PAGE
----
Manuel Del Rey was behind It, you
can bet your life on that—and I've
^jeen here ever since!"
"Well, what are you pinched for?
Who do I go and ere?"
"Pinched for nothing!" cried De
Lancey bitterly. "Pinched because
I'm a Mexican citizen and can't pro-
tect myself! I'm incomunicado for
"Well, I'll pet you out, all right,"
said Hooker, leaning closer against
tho bars. "Here, have a smoke—did
they frisk you of your makings?"
"No!" snapped De Lancey crossly,
"but I'm out of everything by this
time. Bud, 1 tell you I've had a time
of it! They threw me in here with
this crazy, murdering Mexican and
I haven't had a wink of sleep for two
days. He's quiet now, but I don't
want any more."
"Well, say," began Hud again, "what
are you charged with? Maybe I can
grease somebody'« paw and get you
There was an awkward pause at
this, and iinally De Lancey dropped
his white face against the bars and
his voice became low and beseeching.
"I'll tell you, Hud," he said, "I
haven't been quite on the square with
you—I've been holding out a. little.
Hut you know how it is—when a fel-
low's in love. I've been going to see
"Oh!" commented Hooker, and stood
very quiet while he waited.
"Yes, I've been going to see her,"
hurried on Phil. "I know I promised;
but, honest, Hud, 1 couldn't help it.
it just seemed as if my whole being
was wrapped up in her, and 1 had to
do It. She'd bo looking for me when
I came and went— and then I fixed it
with her maid to take her a letter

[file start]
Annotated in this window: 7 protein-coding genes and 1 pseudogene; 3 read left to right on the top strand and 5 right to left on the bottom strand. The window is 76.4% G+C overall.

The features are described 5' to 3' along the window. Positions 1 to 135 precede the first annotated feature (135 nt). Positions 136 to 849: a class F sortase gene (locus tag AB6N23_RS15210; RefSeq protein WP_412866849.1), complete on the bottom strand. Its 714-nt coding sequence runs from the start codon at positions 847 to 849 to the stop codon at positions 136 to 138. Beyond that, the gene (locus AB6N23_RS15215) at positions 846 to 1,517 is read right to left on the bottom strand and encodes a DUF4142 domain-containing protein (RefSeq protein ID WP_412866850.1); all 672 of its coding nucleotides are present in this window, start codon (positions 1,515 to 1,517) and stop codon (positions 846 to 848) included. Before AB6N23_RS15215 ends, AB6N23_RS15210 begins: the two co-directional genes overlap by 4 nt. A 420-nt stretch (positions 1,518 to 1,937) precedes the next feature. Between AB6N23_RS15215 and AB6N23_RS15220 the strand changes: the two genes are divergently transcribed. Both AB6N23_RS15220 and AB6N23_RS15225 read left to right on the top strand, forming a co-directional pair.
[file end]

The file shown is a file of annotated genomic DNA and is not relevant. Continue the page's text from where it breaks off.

And then 1 met her secretly, back
by the garden gate. You know they've
got some holes punched in the wall—
loopholed during the fight last sum-
"Sure, I'll take your word for that,"
"Well." faltered De Lancey, "ru-
"You kn#w your promise!" reminded
"Yes; I know. But—oh, Bud, if you
knew how loyal I've been to you—if
you knew what offers I've resisted—
the mine stands in my name, you
"Well, Aragon came around to me
last week and said if I'd give him a
half interest in It he'd—well, never
mind—it was a great temptation. Hut
did I fall for it? Not on your life! I
know you, Bud, and I know you're hon-
est—you'd stay by me to the last
ditch, and I'll do the same by you.
Hut I'm in love, Bud, and that would
make a man forget his promise if he
wasn't true as steel."
"Yes," commented Hooker dryly. "I
don't reckon I can count on you much
from now on. Here, take a look at
this and see what you make of it." He
drew the piece of ore that he had
taken from Aragon from his pocket
and held it up in the moonlight. "Well,
feel of ft, then," he said. "Shucks, you
ought to know that piece of rock, Phil
—it's the first one we found in our
"No!" exclaimed De Lancey, start-
ing back; "why—where'd you get it?"
"Never mind where I got it!" an-
swered Hooker. "The question is:
What did you do with it?"
"Well, I might as well come through
with it," confessed Phil, the last of his
assurance gone. "I gave it to Gracia!"
"And 1 took it away from Aragon,"